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Halo  (Jare)September 25th, 2007 - 19:53
Unless you are hiding under a rock, or your name is trace, you probably know that Halo 3 has just been released with the hopes of becoming the fastest selling game ever. Regardless what you think of the game or the series, you will probably agree that this video is quite funny. I won't be playing the game until next week, but I'm looking forward to it.

A demo of Crash of the Titans from Radical is also available for the 360. I haven't played it yet, but Penny Arcade apparently liked it a lot.
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Misc  (Jare)September 22nd, 2007 - 02:26
I finally bought a Wii, so I'm playing Super Paper Mario (thanks Houmi!). Very entertaining, although the switching to 3D thing becomes more a gimmick as you play. Still, very imaginative maps and characters.

I also bought Blue Dragon on the 360, and I'm impressed. This thing is HUGE, I can see in excess of 40 hours to complete the main story, and god knows how much more for the side quests. Some grinding may be required to see all the powers and skills, so I imagine I will be playing this on and off for quite a while. I've never been a fan of Toriyama (or manga in general), but the art direction is really good.

Finally, I watched Eastern Promises and 3:10 To Yuma. Eastern Promises is quite good, a contains a particularly brutal fight. Yuma was so-so; the story is good, and both Russell Crowe and Christian Bale deliver top notch performances, but I found many details of the script quite poorly done.
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Crysis Rendering Techniques  (Jare)September 10th, 2007 - 21:58
Very interesting material from Siggraph here. Information overload available at ACM's SIGGRAPH Course index; take it easy. :)
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Prototype  (Jare)September 8th, 2007 - 21:49
Trace wants to know less about the games I play, and more about the games I work on. :) I joined Radical Entertainment to work on the Advanced Technology Group (known as ATG). We create the technology (the "Titanium" engine) that all game teams at Radical use to create their games. Radical's ability to make that happen was one of the things that attracted me here. As I learn more about how they got to this point, I realize that it has been far from easy, but it's not an impossible task like *ahem* previous experiences might suggest.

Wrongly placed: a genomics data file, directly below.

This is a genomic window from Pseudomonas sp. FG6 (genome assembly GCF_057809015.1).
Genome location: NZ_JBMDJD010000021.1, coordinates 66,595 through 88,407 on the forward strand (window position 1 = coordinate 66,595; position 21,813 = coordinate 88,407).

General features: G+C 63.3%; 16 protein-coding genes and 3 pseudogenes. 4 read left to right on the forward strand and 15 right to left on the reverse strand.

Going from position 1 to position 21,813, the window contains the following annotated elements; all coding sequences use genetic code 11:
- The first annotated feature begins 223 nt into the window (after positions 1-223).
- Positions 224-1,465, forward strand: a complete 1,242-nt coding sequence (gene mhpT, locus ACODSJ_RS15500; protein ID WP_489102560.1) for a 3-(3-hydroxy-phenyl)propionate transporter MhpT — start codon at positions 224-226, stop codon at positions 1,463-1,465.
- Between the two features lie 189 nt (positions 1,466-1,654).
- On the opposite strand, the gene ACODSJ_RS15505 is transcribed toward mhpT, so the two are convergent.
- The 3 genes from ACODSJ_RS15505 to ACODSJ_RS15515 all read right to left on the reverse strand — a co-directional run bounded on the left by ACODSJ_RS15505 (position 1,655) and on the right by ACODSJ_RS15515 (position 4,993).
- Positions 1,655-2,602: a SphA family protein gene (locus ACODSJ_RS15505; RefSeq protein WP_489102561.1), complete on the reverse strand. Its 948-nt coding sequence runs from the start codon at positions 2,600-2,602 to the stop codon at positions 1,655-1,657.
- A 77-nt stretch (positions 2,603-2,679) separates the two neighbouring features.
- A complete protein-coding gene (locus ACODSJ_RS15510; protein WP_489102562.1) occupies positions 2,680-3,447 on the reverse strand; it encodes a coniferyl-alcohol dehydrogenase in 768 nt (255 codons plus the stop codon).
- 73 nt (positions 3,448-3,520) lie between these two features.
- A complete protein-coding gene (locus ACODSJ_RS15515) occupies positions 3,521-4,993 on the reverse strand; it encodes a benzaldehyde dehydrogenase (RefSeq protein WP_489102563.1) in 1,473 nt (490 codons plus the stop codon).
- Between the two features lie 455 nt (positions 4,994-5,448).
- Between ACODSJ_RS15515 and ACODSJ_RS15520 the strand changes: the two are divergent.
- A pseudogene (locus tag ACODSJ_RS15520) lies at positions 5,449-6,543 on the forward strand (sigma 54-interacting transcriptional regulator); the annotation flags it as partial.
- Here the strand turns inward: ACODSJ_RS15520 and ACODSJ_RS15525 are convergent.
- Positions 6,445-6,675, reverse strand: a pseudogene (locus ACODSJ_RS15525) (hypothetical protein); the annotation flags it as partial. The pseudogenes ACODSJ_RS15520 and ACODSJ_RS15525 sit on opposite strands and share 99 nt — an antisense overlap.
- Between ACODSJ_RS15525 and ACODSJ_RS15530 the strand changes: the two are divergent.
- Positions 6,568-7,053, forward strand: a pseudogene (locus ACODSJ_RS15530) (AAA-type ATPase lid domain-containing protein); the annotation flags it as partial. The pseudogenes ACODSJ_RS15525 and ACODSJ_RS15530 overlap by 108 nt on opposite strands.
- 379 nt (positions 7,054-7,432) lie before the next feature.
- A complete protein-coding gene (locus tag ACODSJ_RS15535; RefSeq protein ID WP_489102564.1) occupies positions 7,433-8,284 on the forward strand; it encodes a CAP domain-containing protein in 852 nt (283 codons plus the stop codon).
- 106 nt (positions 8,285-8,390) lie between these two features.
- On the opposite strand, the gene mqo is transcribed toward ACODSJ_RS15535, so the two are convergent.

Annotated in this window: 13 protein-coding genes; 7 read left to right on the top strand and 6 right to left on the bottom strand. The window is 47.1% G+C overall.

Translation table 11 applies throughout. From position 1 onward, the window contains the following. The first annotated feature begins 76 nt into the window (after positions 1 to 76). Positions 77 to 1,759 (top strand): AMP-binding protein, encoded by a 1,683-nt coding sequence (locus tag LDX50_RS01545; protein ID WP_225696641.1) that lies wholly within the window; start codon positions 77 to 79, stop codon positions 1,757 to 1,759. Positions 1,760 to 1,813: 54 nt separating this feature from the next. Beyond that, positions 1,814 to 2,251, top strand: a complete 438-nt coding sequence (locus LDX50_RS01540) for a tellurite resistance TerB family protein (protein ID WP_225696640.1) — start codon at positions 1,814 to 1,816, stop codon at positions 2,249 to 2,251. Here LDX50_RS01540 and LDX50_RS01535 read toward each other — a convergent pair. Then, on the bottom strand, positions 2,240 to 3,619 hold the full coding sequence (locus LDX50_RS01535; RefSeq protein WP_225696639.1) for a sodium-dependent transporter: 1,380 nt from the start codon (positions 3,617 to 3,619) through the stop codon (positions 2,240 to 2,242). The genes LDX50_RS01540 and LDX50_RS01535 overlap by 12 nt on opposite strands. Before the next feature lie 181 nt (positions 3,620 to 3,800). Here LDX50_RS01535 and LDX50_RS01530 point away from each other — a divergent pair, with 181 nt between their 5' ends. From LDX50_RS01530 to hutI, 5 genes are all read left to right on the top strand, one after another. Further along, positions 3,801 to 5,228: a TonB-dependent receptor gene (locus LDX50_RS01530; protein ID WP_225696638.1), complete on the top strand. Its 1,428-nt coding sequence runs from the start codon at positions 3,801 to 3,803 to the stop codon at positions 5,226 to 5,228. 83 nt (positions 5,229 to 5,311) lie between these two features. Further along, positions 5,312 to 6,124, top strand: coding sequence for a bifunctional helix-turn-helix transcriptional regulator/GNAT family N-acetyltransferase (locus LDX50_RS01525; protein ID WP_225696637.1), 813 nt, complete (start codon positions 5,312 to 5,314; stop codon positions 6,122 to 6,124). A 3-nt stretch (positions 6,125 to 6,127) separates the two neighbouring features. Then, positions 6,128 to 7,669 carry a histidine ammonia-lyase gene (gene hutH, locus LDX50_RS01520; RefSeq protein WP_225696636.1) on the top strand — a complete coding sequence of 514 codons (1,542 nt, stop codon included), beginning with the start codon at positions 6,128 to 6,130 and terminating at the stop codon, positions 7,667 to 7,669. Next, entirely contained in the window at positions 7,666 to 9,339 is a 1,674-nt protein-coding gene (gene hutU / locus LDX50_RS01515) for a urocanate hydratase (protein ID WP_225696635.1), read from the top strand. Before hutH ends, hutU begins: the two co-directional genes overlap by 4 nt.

Prototype is the first "proper" next-gen game that Radical will release. Read the articles and coverage in the net for more details, because I don't really know what is public and what isn't. :) All I will say is that the game is shaping up quite nicely, and even if it's still a long way before it's finished, it has the potential to be one of the most fun and thrilling games of this-next gen.
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And more games  (Jare)September 5th, 2007 - 21:36
Bioshock is really good. It's not perfect, but it does so many things so well, that it has won a place in my "best games of the past few years" list. I'm close to the end now, and I'm pretty sure that I won't play it again after I'm done... but the very fact that I asked myself that question should be quite telling. The only modern games that I replayed immediately after finishing (normally at a higher difficulty) have been... Commander Keen, Doom, Quake, Quake2, Return to Castle Wolfenstein (see a pattern?), Total Annihilation, Devil May Cry and Supreme Commander.

Another incredible game I've been playing lately is Guitar Hero 2 (thanks bro!). I'm a late convert to the Guitar craze, not because I didn't think it was a masterpiece, but because its coordination and physical requirements scared me. Yeah, it can be very intense, although few players should expect to become proficient enough to ever do that.

Still, it's amazing how well crafted it is. I remember the first time I tried it (some easy mode song), and how unforgiving and impossible it felt. After that, I probably came back to my PC and beat a couple of Supreme Commander AIs to regain some lost self-esteem. After a few sessions, however, easy mode songs proved doable, and beating my first medium difficulty song made me feel like a true hero. Progress again, then it's time for a new challenge: hard mode is like being at square one again, unable to keep up with the barrage of notes the game throws at me. Jump back to medium, and it's almost too easy. The learning curve is among the best I have ever seen in a game.